The private markets also responded from a multiples perspective. My colleagues and I observed from 2023’s Cloud 100 cohort (the definitive list of the top 100 private cloud companies globally) that the average Cloud 100 valuation multiple had decreased for a second year in a row from 34x in 2021, to 30x in 2022, to 26x in 2023 (chart below). While trending in the expected direction, this decline is still smaller in magnitude than what has been observed in the public markets, where the average BVP Cloud Index forward trading multiple has come down ~65% since the start of 2022 and down ~78% from 2021’s maxima.
Another way to open the “box” is to enter the public market. This is a more visible litmus test since, unlike in a private or M&A setting, companies that IPO are required to publicly disclose financial information, allowing investors to benchmark business fundamentals against valuations. As I previously discussed, all eyes were centered on the IPOs of ARM, Instacart, and Klaviyo last month, since these three bell-weather IPOs would provide the first signals around public market demand and valuation sentiment for venture-backed tech companies after 2022’s pullback.
Klaviyo’s performance was of particularly high interest to those in the SaaS startup ecosystem since its IPO pricing would set a clear yardstick for what public markets perceived a cloud market leader to be worth in the current paradigm. For a business with strong fundamentals (solid scale at $585MM, attractive growth of 57% YoY, profitability of 8% FCF margin, and an impressive 65% efficiency score), Klaviyo priced at ~10x forward at the time of IPO. This accorded the company with a public market cap somewhat in-line with its last reported private valuation:
The average forward trading multiple of the BVP Cloud Index is currently ~5.5x, reinforcing how the public market is indeed rewarding Klaviyo with a significant premium for its outstanding business performance. However, in the context of growth-stage private cloud companies being priced at an average of 26x current in 2023, Klaviyo’s precedent seemed more like a sobering dose of reality rather than a celebratory affair.
Will there be full convergence?
Now that the recent IPO flag-bearers have very tangibly opened Schrödinger’s valuation “box” and set a clear bar for other growth-stage cloud companies, will we finally see the sweeping recalibration of private valuations that so many in the industry had been prophesizing over the last year?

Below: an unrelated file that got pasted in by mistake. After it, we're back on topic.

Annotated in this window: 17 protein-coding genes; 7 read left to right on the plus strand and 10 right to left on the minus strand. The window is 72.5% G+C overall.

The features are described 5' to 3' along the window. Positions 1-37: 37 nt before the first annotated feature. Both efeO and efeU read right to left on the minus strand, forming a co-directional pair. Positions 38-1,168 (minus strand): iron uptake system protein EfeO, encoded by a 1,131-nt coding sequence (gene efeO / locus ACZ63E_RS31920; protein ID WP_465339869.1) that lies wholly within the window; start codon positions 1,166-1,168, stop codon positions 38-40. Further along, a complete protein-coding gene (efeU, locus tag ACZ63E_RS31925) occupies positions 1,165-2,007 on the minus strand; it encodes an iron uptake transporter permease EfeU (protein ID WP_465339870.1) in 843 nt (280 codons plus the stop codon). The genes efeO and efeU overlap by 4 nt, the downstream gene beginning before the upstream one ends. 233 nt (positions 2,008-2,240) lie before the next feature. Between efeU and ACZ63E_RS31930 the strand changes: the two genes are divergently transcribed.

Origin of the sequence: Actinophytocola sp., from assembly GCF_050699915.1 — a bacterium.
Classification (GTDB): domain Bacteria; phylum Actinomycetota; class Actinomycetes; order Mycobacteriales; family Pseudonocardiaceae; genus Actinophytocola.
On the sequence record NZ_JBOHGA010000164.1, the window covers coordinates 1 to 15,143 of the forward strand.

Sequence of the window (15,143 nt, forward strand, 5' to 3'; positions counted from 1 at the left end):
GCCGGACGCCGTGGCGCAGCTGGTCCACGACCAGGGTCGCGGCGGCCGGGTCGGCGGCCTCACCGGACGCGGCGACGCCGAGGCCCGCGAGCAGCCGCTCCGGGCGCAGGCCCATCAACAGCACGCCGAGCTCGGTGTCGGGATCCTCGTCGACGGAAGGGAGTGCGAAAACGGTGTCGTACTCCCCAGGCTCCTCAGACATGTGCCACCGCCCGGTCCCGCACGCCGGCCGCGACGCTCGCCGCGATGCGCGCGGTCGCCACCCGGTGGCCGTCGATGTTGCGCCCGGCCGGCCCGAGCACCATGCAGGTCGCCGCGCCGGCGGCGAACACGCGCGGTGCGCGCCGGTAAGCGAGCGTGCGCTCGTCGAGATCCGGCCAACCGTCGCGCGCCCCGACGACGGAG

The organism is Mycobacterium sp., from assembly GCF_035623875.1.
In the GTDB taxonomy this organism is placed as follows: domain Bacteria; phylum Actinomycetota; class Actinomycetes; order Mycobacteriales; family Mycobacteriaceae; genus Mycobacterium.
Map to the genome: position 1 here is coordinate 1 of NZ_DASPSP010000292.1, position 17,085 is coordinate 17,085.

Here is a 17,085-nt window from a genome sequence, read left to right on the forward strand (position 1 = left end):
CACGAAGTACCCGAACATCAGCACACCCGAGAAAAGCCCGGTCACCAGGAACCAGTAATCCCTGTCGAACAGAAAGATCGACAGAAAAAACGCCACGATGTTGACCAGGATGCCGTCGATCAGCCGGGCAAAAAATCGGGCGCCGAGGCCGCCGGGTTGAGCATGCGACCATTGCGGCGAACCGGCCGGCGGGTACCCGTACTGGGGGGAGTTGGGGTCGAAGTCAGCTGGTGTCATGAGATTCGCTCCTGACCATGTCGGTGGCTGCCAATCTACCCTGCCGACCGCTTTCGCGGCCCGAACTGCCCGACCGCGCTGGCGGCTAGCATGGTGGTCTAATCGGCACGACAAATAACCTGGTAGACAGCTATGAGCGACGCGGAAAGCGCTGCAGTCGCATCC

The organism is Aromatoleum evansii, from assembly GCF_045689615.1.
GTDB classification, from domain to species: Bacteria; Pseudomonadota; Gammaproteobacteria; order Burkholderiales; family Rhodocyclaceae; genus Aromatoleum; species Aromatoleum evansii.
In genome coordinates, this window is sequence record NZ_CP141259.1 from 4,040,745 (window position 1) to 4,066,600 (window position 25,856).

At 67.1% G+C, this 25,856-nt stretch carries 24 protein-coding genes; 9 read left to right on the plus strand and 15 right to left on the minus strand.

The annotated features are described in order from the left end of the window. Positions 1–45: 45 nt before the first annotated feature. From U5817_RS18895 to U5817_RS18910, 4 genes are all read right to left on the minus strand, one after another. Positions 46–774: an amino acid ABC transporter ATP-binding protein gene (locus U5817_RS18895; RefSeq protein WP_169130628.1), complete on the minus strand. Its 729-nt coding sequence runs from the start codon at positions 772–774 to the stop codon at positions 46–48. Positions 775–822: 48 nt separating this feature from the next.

Just within the last few weeks, we have seen some early signs in this regard. According to Forge Global, median pricing for private secondaries of VC-backed startups experienced a meaningful jump from a 50% discount in August 2023 to a 63% discount in September 2023 (chart below). Surprisingly, the top decile and top quartile companies were the most impacted — the 90th percentile saw a huge swing from a 42% premium in August to a 20% discount in September, and the 75th percentile moved from a 22% discount in August to a 48% discount in September. This recent trend is even more shocking given the context that the 90th percentile cohort had been relatively immune from recalibration implications over the past 20 months, and had actually been trading on average at a premium to last round price (when all other percentiles were at a discount) until September.
Additionally, Forge Global noted that the bid-ask spread between buyers and sellers has been coming down over the past year (chart below). That said, the current delta is somewhat in-line with the long-term median of 14% and has held steady at these levels over the past few months. This is somewhat surprising since one could have logically expected the spread to have fallen below the long-term historical trend by now given the multiple signals highlighted in the preceding section.
Ultimately, unraveling the private-public valuation paradox may not be so straightforward. There are many drivers that may explain why a valuation disconnect in the private and public markets could be expected to persist or take longer than expected to converge. One theme that my team has been discussing recently to explain the expectations gap is the record amount of dry powder (i.e. VC capital to be deployed) in the ecosystem:
Several funds could be tied to a specific timeline or mandate and will need to deploy within a defined period or with particular assets over the near term. Every fund also has a different return threshold or may have lowered hurdles after the pullback, injecting more volatility into the system. All of this could take years to clear before valuations in the private growth-stage system returns to some semblance of historical normalcy.